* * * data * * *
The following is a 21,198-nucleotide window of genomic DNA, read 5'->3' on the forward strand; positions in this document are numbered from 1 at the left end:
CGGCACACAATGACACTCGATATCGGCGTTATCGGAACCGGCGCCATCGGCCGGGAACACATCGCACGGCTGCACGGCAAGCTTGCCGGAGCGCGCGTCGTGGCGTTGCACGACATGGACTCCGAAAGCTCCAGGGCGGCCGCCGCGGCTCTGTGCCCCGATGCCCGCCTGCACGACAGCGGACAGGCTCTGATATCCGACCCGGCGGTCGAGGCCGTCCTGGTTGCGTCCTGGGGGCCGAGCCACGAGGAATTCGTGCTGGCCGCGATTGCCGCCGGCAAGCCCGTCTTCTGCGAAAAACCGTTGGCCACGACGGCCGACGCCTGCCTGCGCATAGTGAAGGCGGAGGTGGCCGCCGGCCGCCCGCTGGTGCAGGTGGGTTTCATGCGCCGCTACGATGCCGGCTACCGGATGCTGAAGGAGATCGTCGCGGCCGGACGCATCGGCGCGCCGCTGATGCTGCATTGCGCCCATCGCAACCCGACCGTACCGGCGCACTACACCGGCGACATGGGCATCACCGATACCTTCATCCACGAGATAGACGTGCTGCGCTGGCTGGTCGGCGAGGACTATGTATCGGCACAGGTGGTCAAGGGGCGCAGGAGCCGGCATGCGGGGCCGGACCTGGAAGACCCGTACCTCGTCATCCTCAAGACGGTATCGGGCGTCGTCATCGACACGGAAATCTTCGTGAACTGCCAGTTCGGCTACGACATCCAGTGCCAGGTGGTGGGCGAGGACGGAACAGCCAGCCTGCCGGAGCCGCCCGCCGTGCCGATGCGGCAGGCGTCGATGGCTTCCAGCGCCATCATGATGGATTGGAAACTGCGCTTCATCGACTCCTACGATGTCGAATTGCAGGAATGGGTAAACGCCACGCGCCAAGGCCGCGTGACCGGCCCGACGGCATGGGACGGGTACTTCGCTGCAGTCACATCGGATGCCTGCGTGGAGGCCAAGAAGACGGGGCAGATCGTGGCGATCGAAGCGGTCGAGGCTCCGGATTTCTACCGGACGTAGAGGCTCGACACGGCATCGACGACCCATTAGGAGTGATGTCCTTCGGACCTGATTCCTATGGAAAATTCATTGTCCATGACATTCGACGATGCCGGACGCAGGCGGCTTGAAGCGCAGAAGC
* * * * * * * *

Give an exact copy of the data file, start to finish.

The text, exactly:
The following is a 21,198-nucleotide window of genomic DNA, read 5'->3' on the forward strand; positions in this document are numbered from 1 at the left end:
CGGCACACAATGACACTCGATATCGGCGTTATCGGAACCGGCGCCATCGGCCGGGAACACATCGCACGGCTGCACGGCAAGCTTGCCGGAGCGCGCGTCGTGGCGTTGCACGACATGGACTCCGAAAGCTCCAGGGCGGCCGCCGCGGCTCTGTGCCCCGATGCCCGCCTGCACGACAGCGGACAGGCTCTGATATCCGACCCGGCGGTCGAGGCCGTCCTGGTTGCGTCCTGGGGGCCGAGCCACGAGGAATTCGTGCTGGCCGCGATTGCCGCCGGCAAGCCCGTCTTCTGCGAAAAACCGTTGGCCACGACGGCCGACGCCTGCCTGCGCATAGTGAAGGCGGAGGTGGCCGCCGGCCGCCCGCTGGTGCAGGTGGGTTTCATGCGCCGCTACGATGCCGGCTACCGGATGCTGAAGGAGATCGTCGCGGCCGGACGCATCGGCGCGCCGCTGATGCTGCATTGCGCCCATCGCAACCCGACCGTACCGGCGCACTACACCGGCGACATGGGCATCACCGATACCTTCATCCACGAGATAGACGTGCTGCGCTGGCTGGTCGGCGAGGACTATGTATCGGCACAGGTGGTCAAGGGGCGCAGGAGCCGGCATGCGGGGCCGGACCTGGAAGACCCGTACCTCGTCATCCTCAAGACGGTATCGGGCGTCGTCATCGACACGGAAATCTTCGTGAACTGCCAGTTCGGCTACGACATCCAGTGCCAGGTGGTGGGCGAGGACGGAACAGCCAGCCTGCCGGAGCCGCCCGCCGTGCCGATGCGGCAGGCGTCGATGGCTTCCAGCGCCATCATGATGGATTGGAAACTGCGCTTCATCGACTCCTACGATGTCGAATTGCAGGAATGGGTAAACGCCACGCGCCAAGGCCGCGTGACCGGCCCGACGGCATGGGACGGGTACTTCGCTGCAGTCACATCGGATGCCTGCGTGGAGGCCAAGAAGACGGGGCAGATCGTGGCGATCGAAGCGGTCGAGGCTCCGGATTTCTACCGGACGTAGAGGCTCGACACGGCATCGACGACCCATTAGGAGTGATGTCCTTCGGACCTGATTCCTATGGAAAATTCATTGTCCATGACATTCGACGATGCCGGACGCAGGCGGCTTGAAGCGCAGAAGC